The proposed rule appears to assume that 10 years worth of claims will be immediately available upon implementation. Unfortunately, this is not the case due to previously mentioned record retention policies and configuration of software and systems. The rule also assumes that an immediate and final determination can be made of whether an overpayment was received–not taking into account the various changes in billing regulation, rules, and procedures occurring during that ten year period. Hospitals base their record retention policies, compliance activities, and financial planning based on definitive guidance within a reasonable timeframe. Under the proposed rule, claims believed to have been closed and final for years could be subject to re-opening the day the rule takes effect. That uncertainty and longer period is an undue cost burden for the system. Since the intent of this statute is not about fraud, we believe there should not be an adjustment in the look back period from currently established CMS regulation.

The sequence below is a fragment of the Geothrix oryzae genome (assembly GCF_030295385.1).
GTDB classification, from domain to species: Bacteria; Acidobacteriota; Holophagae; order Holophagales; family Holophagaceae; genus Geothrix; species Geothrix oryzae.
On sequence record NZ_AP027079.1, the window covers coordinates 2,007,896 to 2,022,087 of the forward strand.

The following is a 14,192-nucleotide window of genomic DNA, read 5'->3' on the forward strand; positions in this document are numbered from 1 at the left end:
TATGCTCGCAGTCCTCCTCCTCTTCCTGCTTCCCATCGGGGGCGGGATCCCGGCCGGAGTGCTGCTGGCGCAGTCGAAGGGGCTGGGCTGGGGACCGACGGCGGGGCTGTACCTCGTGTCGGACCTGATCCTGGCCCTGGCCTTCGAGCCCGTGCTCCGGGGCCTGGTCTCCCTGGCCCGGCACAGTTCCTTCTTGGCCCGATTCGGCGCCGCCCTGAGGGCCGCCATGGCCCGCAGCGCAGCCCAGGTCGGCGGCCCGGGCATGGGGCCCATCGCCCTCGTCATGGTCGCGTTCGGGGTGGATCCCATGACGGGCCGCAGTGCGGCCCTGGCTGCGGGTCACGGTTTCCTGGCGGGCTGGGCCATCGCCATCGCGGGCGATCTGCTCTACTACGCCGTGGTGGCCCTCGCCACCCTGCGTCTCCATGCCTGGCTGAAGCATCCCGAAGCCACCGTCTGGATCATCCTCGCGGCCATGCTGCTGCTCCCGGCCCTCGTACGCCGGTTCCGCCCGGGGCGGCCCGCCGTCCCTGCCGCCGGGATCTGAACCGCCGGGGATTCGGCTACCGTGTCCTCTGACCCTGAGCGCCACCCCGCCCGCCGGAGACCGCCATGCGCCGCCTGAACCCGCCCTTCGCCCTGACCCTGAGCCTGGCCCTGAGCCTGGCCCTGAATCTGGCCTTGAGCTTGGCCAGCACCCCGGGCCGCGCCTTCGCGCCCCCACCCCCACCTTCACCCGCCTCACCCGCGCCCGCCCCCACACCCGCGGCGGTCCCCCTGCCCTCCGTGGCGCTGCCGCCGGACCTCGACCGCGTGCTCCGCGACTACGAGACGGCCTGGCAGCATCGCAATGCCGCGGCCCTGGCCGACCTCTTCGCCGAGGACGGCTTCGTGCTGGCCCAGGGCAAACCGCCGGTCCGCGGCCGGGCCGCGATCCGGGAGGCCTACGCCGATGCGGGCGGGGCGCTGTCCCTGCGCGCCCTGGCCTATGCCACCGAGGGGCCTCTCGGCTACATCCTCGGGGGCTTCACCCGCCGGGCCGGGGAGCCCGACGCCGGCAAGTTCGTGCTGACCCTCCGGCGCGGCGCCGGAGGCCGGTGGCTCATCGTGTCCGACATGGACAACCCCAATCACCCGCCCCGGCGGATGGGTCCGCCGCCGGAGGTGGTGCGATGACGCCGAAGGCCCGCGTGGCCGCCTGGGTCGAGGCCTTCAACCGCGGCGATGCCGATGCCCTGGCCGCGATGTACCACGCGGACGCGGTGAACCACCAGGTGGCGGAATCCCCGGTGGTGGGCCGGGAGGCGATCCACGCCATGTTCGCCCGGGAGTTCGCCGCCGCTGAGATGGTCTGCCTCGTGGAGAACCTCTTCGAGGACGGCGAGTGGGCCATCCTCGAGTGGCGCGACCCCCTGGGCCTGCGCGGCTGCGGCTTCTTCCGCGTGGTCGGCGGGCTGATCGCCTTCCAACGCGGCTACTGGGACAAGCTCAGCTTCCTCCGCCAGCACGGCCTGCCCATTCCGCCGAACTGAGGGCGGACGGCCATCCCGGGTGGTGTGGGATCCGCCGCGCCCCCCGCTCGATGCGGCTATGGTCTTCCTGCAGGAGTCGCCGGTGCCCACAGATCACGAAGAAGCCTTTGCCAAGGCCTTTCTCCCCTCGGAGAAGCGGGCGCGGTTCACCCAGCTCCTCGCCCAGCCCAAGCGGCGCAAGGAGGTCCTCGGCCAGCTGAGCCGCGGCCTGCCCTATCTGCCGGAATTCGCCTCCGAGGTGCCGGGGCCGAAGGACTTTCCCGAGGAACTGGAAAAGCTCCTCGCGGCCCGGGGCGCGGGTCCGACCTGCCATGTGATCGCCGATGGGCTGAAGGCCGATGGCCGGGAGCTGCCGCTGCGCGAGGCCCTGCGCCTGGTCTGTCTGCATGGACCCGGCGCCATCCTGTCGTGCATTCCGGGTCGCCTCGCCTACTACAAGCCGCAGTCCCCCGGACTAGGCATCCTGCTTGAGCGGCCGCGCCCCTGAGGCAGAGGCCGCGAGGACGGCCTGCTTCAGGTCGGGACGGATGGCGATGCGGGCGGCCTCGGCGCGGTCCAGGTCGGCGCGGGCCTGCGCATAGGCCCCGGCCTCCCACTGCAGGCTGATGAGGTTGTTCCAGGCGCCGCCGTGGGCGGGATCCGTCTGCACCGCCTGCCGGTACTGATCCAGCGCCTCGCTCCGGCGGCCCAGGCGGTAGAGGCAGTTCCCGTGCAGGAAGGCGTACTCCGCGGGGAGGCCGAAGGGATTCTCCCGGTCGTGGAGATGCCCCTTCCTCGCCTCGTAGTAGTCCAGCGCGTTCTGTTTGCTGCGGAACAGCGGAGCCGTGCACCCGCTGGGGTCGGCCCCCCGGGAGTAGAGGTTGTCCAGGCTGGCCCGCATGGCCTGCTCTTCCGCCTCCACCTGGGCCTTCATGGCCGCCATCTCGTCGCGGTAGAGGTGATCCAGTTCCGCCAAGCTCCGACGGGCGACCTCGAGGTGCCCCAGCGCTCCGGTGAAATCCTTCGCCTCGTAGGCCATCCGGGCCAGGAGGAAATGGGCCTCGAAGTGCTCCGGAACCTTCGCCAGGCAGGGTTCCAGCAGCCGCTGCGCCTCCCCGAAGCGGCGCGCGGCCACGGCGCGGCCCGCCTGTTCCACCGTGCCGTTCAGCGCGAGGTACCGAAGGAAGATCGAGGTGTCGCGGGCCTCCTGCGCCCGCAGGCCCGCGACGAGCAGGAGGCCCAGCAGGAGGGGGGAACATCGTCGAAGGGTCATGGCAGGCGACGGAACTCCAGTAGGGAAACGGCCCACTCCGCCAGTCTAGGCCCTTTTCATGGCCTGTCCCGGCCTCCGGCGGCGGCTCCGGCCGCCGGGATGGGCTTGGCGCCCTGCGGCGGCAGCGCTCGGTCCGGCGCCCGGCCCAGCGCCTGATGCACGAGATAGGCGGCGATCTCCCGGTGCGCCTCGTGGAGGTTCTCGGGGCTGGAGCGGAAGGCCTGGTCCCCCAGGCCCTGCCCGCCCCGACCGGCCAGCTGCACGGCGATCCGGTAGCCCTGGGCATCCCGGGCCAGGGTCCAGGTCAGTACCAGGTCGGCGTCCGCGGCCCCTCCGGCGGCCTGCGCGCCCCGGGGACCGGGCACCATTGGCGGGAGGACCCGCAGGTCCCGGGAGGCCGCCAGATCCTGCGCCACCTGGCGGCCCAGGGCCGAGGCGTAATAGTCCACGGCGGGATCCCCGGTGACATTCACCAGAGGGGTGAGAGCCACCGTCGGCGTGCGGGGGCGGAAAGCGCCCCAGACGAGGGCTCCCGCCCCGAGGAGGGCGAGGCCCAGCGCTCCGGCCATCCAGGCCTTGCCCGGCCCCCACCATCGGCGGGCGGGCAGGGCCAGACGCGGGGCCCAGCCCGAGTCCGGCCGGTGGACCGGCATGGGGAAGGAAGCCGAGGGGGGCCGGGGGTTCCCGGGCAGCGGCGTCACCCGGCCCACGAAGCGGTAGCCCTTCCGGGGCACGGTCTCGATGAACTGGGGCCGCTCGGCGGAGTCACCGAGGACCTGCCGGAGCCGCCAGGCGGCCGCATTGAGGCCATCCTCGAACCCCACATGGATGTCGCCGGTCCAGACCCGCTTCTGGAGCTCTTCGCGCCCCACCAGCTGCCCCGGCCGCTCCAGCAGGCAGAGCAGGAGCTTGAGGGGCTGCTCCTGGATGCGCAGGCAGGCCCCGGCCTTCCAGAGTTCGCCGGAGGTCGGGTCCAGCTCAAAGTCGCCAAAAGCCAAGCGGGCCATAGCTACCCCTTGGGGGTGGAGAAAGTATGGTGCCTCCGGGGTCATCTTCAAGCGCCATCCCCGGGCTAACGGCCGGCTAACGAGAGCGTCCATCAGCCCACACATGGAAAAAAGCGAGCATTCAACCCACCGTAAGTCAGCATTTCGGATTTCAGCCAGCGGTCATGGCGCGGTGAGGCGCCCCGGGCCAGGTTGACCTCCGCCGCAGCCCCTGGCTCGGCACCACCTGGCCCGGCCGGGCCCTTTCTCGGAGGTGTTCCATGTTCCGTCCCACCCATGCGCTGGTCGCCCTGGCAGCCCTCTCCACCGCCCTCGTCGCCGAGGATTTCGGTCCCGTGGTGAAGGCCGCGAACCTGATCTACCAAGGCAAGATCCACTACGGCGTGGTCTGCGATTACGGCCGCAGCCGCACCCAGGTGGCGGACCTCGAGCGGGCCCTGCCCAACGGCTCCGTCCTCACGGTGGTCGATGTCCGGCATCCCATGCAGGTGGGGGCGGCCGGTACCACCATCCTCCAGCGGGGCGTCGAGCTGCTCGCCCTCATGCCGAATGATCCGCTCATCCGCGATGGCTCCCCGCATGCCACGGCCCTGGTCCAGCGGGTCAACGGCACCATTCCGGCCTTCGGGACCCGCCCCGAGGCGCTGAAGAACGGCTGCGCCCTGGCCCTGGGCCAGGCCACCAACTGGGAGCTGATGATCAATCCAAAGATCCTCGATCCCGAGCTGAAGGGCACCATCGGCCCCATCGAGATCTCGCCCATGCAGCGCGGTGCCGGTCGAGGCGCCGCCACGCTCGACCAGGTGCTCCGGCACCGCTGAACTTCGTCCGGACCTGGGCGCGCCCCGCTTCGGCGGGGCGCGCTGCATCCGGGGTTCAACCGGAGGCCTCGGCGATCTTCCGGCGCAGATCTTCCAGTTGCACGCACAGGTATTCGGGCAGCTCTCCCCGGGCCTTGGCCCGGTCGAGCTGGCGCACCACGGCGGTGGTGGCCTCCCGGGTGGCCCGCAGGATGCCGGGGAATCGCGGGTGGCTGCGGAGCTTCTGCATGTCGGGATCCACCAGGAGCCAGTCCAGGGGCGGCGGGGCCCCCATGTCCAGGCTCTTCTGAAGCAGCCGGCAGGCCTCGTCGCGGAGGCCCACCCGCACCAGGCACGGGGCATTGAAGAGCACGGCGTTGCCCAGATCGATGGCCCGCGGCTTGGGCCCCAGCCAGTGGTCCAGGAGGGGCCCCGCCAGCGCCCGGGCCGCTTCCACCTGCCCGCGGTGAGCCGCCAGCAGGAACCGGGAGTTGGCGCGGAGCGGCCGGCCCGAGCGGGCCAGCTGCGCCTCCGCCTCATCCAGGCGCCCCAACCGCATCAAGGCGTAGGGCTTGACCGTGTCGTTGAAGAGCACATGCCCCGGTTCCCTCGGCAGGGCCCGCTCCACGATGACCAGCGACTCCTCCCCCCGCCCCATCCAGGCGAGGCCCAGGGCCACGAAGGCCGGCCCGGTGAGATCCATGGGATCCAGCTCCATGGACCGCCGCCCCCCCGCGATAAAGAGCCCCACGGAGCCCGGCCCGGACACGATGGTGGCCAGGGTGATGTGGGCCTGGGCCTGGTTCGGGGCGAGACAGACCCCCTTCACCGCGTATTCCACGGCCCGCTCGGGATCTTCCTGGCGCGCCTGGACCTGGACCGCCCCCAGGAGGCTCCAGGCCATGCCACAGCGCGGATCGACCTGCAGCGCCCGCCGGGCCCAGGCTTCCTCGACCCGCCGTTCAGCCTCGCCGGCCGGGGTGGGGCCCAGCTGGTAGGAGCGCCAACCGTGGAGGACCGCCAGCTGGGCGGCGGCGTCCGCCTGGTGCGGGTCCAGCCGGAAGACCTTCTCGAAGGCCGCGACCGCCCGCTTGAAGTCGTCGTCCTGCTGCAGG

Change in Application of the False Claims Act (FCA)
We are concerned that the proposed rule would impose FCA liability on hospitals for mistakes. Congress wrote the overpayment statute to create a duty to repay when a participant in the Medicare program “identifies” an overpayment. As noted in the statute, researching and confirming an overpayment is a process that, when completed, results in an overpayment being “identified.” The statute appears to recognize the difference that exists between that process and the 60 days it might take a hospital to prepare the paperwork and cut a check to re-open the claim and refund the overpayment.